WARSAW, Poland (CNS) — A Czech cardinal welcomed final court approval of government plans to pay billions of dollars to churches in compensation for their losses under communist rule.
On June 3, the Constitutional Court cleared the way for the implementation of a 2012 law that says 56 percent of assets, valued at $3.8 billion, will be returned to Catholic, Protestant, Orthodox and Jewish communities, with $3 billion paid out over a 30-year period as compensation for the rest of the properties. During that same period, annual government grants to churches will also be phased out.
“This ruling on the law for property settlements closes one of the infamous chapters in our history,” said Cardinal Dominik Duka of Prague. “Our society can congratulate itself (that) it has finally resolved this problem and remedied the damage done to churches under communism.”
In a statement, he said the “compromise solution” would benefit society, despite rival claims “that churches have given up too many assets which rightfully belong to them, and voices saying just the opposite.”
“The Constitutional Court has reached its decision with substantial factual arguments, not theatrical performances,” said the cardinal, who is president of the Czech bishops’ conference. “Churches and religious communities will now be able to devote themselves to more substantial issues and to their true role of strengthening society’s spiritual dimension, defending human dignity and serving the needy.”
The fate of thousands of church lands and properties seized after the 1948 imposition of communist rule has been a point of dispute in the Czech Republic since the 1989 Velvet Revolution.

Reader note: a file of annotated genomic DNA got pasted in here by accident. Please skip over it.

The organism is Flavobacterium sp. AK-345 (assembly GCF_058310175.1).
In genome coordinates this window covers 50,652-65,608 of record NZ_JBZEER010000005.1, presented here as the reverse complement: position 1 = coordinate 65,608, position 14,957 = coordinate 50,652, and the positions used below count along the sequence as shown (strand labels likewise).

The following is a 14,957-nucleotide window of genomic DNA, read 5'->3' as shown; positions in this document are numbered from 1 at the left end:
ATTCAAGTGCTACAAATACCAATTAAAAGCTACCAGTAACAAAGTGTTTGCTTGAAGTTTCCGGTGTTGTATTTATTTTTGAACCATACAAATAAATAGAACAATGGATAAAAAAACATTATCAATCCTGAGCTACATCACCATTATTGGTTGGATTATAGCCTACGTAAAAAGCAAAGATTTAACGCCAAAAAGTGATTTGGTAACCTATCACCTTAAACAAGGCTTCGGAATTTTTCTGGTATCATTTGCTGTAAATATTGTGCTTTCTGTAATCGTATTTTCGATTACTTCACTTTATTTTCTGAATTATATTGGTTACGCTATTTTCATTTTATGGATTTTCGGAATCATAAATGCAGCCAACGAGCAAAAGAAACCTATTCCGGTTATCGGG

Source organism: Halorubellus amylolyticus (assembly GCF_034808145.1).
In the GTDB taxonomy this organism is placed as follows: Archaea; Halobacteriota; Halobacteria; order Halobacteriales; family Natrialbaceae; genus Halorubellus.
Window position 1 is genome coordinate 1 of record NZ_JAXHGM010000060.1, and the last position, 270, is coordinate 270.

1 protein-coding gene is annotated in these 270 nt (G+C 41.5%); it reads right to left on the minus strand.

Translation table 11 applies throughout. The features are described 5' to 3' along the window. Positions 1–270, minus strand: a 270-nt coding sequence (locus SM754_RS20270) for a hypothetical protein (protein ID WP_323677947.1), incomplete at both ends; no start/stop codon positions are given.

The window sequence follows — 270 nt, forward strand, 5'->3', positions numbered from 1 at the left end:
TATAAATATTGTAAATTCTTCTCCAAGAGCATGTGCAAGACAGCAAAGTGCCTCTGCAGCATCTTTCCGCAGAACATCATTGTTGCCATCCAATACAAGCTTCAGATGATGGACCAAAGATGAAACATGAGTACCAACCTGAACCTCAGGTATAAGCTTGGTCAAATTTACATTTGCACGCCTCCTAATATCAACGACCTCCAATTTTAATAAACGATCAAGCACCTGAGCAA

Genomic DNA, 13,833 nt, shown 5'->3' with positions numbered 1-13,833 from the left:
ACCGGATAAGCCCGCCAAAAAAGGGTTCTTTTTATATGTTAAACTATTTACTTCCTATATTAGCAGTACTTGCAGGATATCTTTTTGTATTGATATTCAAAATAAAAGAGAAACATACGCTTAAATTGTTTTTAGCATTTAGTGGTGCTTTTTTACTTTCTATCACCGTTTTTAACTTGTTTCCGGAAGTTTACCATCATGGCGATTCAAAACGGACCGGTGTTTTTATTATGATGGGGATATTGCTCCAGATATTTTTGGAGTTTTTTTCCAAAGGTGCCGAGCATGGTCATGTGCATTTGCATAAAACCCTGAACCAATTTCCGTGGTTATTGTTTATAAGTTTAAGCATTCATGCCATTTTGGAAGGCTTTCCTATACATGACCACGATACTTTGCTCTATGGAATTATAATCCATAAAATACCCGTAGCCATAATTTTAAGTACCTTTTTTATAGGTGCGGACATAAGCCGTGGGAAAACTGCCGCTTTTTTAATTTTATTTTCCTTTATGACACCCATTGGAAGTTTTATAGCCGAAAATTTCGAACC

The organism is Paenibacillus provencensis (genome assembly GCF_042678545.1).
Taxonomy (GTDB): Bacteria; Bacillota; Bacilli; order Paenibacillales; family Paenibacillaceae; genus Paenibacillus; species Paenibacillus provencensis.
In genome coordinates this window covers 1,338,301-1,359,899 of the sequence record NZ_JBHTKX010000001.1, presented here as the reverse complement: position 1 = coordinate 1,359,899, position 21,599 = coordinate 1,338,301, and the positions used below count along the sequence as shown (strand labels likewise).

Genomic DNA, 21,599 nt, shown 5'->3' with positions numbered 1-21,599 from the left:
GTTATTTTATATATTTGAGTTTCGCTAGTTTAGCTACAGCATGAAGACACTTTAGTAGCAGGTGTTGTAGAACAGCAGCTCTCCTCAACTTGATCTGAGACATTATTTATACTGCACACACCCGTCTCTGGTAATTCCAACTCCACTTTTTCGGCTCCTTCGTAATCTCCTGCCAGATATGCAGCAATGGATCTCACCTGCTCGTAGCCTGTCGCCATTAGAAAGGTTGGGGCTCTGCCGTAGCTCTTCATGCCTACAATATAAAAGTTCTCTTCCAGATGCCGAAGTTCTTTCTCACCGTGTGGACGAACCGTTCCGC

The law was narrowly adopted in November but was challenged by some members of parliament, who appealed to the Constitutional Court.
In its ruling, the court rejected legal and procedural complaints and “general historical objections” and said claims that “church property was subject to the public domain” were incorrect.
It added that the law’s compensation levels “took into account the current political and public interest” and were “fully legitimate” in the context of church-state separation.
Cardinal Duka, who was stripped of his priest’s license and jailed after secretly joining the banned Dominican order in 1965, urged Czechs to “consign this problem to the past.”
“Let’s now get together to build hospices for the old and dying, develop our charitable work and set up schools,” he said.
In a time to build, CatholicPhilly.com connects people and communities
As society emerges from the loss and separation of the pandemic, CatholicPhilly.com works to strengthen the connections between people, families and communities every day by delivering the news people need to know about the Catholic Church, especially in the Philadelphia region, and the world in which we live.
By your donation in any amount, you join in our mission to inform, form in the Catholic faith and inspire the thousands of readers who visit every month.
Here is how you can help:
- A $100 gift allows us to present award-winning photos of Catholic life in our neighborhoods.
- A $50 gift enables us to cover a news event in a local parish, school or Catholic institution.
- A $20 gift lets us obtain solid faith formation resources that can deepen your spirituality and knowledge of the faith.
- A small, automated monthly donation means you can support us continually and easily.
Won't you consider making a gift today?
Please join in the church's vital mission of communications by offering a gift in whatever amount that you can ― a single gift of $40, $50, $100, or more, or a monthly donation. Your gift will strengthen the fabric of our entire Catholic community.
Make your donation by credit card here:
Or make your donation by check:
222 N. 17th Street
Philadelphia, PA 19103